Korea's taxis and buses are your friends (May 2000).
(Please read this before you copy our photos or text.)

In one of her adult classes, Margaret tried to get her students to give directions in English. She prompted them, "How would I get to the tourist information center from here?" One replied, "Get into a taxi."

Koreans have cars and they drive them. But they still love their public transportation. Who wouldn't? It's easy to use and it's cheap.

Local buses: When Margaret was teaching in 2000, a bus ride was 700 Won, and that took her just about anywhere in Kangnung (Gangneung) or Seoul. The basic fare has gone up since then and it's now also based on the length of the ride, which adds a bit of adventure to the mix. A typical local trip now costs 900 - 1200 Won. There are still plenty of riders.

Intercity buses are usually faster than the trains, and are surprisingly comfortable. Economy buses make more stops. Seats are catch as catch can and you may even end up standing. Express buses usually make only a rest stop midway and are quieter and smoother. Express bus seats are assigned and they're really comfortable. Most express buses let you eat and drink on board; a few don't.

Back in 2000, a Seoul to Kangnung (Gangneung) express bus trip cost 13,000 Won. Nowadays fuel is more expensive and so are bus fares. Today the cheap buses are about 15,000 Won and express buses are around 22,000. In my book this is still one heck of a deal.

Warning! In the smaller cities, bus and train stations very often don't have signs in English. If you're traveling alone, you might want to have a Korean friend write down the Hangul characters for both your source and your destination before you go. This lets you match them up with the placards on the buses. If all else fails, show your ticket to the driver. If you're on the wrong bus, he'll usually point you to the right one. (Double check with the driver of that bus!)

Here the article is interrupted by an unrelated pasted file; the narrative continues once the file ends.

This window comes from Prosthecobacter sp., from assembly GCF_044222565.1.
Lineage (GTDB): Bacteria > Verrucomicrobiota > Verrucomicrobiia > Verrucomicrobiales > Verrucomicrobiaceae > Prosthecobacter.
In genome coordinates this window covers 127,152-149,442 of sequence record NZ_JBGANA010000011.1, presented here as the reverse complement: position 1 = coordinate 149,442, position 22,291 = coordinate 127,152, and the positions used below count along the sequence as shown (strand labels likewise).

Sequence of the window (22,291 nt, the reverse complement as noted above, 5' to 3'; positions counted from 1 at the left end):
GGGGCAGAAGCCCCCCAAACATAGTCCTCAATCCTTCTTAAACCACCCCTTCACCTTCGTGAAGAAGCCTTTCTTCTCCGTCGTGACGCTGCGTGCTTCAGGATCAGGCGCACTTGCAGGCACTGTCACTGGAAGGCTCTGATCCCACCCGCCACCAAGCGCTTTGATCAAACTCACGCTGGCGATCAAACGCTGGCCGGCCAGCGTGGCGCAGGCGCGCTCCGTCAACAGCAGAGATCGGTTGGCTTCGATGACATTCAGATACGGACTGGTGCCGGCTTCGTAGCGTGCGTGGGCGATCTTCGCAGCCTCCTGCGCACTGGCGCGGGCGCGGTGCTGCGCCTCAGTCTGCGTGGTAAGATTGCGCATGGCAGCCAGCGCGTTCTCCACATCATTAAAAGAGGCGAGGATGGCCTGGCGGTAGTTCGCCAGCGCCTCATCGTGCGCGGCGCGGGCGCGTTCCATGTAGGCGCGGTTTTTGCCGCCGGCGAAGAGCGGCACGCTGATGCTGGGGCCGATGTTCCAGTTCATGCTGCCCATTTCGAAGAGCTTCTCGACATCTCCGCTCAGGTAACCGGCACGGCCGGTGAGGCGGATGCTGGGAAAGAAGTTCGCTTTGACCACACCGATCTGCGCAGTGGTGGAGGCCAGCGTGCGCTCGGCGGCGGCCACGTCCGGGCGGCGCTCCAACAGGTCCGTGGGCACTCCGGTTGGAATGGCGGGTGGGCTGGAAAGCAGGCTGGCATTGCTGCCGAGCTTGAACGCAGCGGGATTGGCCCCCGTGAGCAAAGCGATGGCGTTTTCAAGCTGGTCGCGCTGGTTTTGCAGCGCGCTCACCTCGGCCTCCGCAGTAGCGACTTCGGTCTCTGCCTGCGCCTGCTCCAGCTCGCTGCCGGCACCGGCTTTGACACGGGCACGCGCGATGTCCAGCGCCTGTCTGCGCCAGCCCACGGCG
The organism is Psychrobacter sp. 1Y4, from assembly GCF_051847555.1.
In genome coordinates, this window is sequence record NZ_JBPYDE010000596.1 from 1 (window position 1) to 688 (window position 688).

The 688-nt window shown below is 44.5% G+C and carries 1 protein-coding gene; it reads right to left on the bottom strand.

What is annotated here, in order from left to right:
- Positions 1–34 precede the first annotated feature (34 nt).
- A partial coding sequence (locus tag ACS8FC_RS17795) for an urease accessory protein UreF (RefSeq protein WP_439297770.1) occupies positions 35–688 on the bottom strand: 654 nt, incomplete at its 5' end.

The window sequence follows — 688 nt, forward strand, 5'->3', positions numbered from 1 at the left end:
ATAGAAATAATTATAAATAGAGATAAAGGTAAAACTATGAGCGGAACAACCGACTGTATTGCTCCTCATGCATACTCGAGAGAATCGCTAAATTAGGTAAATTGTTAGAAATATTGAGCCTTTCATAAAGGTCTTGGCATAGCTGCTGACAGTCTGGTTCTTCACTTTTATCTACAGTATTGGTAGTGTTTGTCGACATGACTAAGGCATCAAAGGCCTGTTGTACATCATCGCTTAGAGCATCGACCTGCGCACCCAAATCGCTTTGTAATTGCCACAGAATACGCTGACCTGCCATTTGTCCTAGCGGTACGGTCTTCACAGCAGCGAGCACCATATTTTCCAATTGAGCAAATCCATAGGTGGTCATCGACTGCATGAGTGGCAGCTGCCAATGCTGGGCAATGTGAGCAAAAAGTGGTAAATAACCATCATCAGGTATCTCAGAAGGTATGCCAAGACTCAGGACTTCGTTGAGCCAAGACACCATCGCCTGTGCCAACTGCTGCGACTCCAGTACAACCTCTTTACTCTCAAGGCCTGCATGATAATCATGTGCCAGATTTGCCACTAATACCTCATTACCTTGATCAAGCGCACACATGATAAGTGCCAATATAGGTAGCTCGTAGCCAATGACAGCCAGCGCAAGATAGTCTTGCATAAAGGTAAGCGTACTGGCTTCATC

Taxis: In the States, seeing a taxi is a rare event, unless you're in a big city. Korea, on the other hand, is flat-out overrun with cabs. Seldom do you have to wait more than a few minutes for a ride, at least during daylight hours. They're safe and clean. Even the exhaust is clean, thanks to the LP gas they burn.

Fares have gone up since 2000 (what hasn't?), but are still miraculously cheap by world standards. In 2006, meter drop was 1800 Won in Kangnung (Gangneung) and 2200 Won in Seoul. Today (2014) it varies from the low 2000s in small cities to 3000 in Seoul. Each km adds another couple thousand Won or so. Since Kangnung is a smallish place, most trips there still don't cost us much more than 5000 - 7000 Won. Try to find a cab ride for that price in any other first world city! Be prepared for higher rates after midnight though. Koreans don't generally tip cabbies, but they do often round up to the next multiple of 5000 Won.

Seoul has "deluxe taxis." These are the black cars with nicer interiors. They supposedly have older, more experienced drivers. We've never noticed much difference, except in the price, which is about double.

Don't bother trying to speak English to a Korean cab driver. Very few of them will understand. This is not a big deal, though. All you really need to know is the name of your destination. If you can't pronounce Korean, have a Korean friend write it down and hand the paper to the driver. In Seoul you can supposedly say "Free Translation" to the driver and he'll put you on a mobile phone to a translator. We've never tried this -- never needed to. However, we have had our cabbie ring up the Korean friend we were going to visit, to get directions.

Notice what I said above: you need to know the name of your destination. Addresses are for mail. They are of no use at all in a taxi. Cabbies go by landmarks. Unless your destination is pretty well known, you'll need something nearby that is -- a big bank, office building, apartment complex, government building, park, whatever. Hint: your hagwon is most likely not a familiar landmark. The old Best Language Institute was near the Kangnung police station downtown, and all the cabbies knew where that was.